Being charged with a crime, or being under investigation, can be one of the most difficult and stressful times of your life. The experience can leave you feeling helpless and convinced that the system is stacked against you. But with expert legal representation, that isn’t necessarily the case. In fact, the burden of proof is on the system, and the dedicated attorneys at LaMarche Safranko Law can help guide you through the process. We will determine the pertinent facts, uncover any weaknesses in the prosecution’s case, and discuss with you all possible options and outcomes.
Commonly asked criminal defense questions and answers
- I have no criminal history. How will that help my case?
- What can I do to help my lawyer(s) defend my criminal case?
- What is an arraignment?
- What is the difference between probation and parole?
- Will a conviction stay on my record for the rest of my life?
- What is the difference between a misdemeanor and a felony?
- What is restitution?
- What is the “3 in 25” rule regarding DWIs and other serious driving offenses?
- Can charges get worse after I’ve already been charged?
- What is an ACOD (Adjournment in Contemplation of Dismissal)?
I have no criminal history. How will that help my case?
It is important to understand that the absence of a criminal history does not change the facts of the case you and your attorney are defending. If the case is decided by a judge or jury, the verdict will be determined by the facts as presented and argued by the prosecution and the defense. Should you be convicted, however, your otherwise clean record can weigh in your favor as the judge determines the severity of your sentence. A clean record also can also help your lawyer negotiate a more favorable plea bargain.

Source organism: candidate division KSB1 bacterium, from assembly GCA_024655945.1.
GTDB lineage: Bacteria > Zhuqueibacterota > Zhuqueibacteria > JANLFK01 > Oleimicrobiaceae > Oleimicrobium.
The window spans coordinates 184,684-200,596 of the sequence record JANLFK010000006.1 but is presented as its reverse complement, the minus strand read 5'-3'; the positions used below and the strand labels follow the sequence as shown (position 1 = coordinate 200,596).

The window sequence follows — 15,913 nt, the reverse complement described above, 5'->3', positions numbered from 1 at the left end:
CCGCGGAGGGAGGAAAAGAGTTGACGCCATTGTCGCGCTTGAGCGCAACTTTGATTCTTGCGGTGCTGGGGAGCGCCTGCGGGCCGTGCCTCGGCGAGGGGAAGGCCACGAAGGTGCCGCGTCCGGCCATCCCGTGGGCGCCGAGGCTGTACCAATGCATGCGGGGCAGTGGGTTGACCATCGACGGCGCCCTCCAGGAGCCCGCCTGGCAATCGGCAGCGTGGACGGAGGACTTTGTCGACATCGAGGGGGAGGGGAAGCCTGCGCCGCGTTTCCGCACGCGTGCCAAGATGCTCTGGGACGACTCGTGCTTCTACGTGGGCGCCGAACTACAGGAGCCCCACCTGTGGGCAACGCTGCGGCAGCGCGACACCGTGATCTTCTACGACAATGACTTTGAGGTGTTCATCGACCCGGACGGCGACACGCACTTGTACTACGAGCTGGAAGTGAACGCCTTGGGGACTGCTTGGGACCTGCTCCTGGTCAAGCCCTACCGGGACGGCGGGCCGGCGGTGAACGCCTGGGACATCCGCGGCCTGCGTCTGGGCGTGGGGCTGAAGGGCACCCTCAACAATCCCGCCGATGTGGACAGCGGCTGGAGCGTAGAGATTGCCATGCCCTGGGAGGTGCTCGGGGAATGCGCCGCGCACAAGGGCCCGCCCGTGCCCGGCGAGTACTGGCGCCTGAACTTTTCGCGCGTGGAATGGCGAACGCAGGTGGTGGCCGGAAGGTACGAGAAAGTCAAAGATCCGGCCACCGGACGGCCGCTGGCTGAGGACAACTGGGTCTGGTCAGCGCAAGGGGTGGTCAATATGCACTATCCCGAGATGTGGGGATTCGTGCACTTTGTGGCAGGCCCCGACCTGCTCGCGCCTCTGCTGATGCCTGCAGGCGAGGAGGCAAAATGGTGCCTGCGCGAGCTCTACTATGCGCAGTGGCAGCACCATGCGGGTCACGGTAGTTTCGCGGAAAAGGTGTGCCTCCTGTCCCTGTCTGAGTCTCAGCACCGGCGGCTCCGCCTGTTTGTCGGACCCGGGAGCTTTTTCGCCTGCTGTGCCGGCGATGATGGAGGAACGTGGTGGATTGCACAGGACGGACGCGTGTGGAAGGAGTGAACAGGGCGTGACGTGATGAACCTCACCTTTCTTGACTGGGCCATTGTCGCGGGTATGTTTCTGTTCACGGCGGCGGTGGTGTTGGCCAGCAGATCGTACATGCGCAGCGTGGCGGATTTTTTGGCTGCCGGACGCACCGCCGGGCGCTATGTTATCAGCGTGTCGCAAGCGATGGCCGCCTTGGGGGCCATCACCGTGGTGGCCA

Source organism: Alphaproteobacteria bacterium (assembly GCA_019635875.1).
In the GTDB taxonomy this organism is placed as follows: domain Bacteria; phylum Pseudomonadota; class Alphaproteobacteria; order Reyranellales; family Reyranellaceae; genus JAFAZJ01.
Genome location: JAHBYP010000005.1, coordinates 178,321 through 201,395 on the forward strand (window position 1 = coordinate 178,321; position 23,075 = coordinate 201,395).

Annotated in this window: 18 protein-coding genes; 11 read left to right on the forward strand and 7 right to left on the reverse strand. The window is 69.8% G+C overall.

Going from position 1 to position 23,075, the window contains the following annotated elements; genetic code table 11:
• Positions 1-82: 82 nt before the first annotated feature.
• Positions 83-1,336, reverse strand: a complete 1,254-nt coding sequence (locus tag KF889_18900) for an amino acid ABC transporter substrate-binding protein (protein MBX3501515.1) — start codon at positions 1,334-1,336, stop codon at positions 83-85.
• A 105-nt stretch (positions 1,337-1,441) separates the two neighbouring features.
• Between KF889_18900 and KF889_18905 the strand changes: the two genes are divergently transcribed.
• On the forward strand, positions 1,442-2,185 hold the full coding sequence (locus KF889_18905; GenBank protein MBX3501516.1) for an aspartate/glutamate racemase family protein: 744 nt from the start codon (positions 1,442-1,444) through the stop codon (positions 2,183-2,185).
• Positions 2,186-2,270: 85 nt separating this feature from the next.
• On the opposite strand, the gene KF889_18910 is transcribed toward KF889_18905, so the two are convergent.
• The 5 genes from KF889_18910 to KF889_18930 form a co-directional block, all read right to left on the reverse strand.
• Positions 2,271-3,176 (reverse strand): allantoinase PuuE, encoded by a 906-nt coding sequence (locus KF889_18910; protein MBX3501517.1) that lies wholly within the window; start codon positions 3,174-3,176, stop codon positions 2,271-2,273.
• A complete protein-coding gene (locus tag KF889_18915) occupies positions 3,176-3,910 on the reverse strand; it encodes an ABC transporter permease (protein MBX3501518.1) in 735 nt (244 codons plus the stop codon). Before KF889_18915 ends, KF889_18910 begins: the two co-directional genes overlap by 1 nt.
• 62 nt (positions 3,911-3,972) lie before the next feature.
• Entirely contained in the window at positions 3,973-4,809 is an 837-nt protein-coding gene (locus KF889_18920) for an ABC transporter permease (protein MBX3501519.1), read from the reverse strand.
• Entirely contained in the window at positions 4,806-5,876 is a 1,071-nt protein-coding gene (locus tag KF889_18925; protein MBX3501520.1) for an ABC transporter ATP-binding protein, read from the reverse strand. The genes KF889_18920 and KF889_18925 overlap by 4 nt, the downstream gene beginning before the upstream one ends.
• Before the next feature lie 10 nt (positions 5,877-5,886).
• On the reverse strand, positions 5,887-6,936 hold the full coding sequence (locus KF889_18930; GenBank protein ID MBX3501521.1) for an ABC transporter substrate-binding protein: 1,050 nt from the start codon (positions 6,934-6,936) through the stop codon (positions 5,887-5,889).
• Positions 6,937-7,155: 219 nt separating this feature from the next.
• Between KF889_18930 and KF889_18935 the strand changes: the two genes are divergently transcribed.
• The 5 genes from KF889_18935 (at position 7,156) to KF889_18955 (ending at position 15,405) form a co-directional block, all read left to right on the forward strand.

What can I do to help my lawyer(s) defend my criminal case?
For starters, follow their advice. They’re the experts; that’s why you hired them. Be completely honest with your lawyer (anything you disclose is protected by attorney-client privilege). Deliver any information or documents your lawyer requests as quickly as possible. Make all scheduled court appearances; be prompt, dress appropriately, and show respect for the court. Stay in regular contact with your attorney, but don’t call every day to see if there’s anything new. Seek counseling (mental health, substance misuse, etc.) if recommended by your lawyer or the court. And of course, don’t get arrested again!
What is an arraignment?
This is the first stage of the courtroom-based criminal proceeding. After suspects are arrested, fingerprinted and photographed, they are called before a judge, who formally reads the charges and asks for a plea. It’s also at this time that the judge will consider whether bail should be set.
What is the difference between probation and parole?
Both probation and parole are alternatives to incarceration. However, while parole is granted as an early release from prison with time already served, probation refers to a period of supervision—often instead of jail or prison—with conditions attached that a defendant must comply with to remain out of jail or prison.
Will a conviction stay on my record for the rest of my life?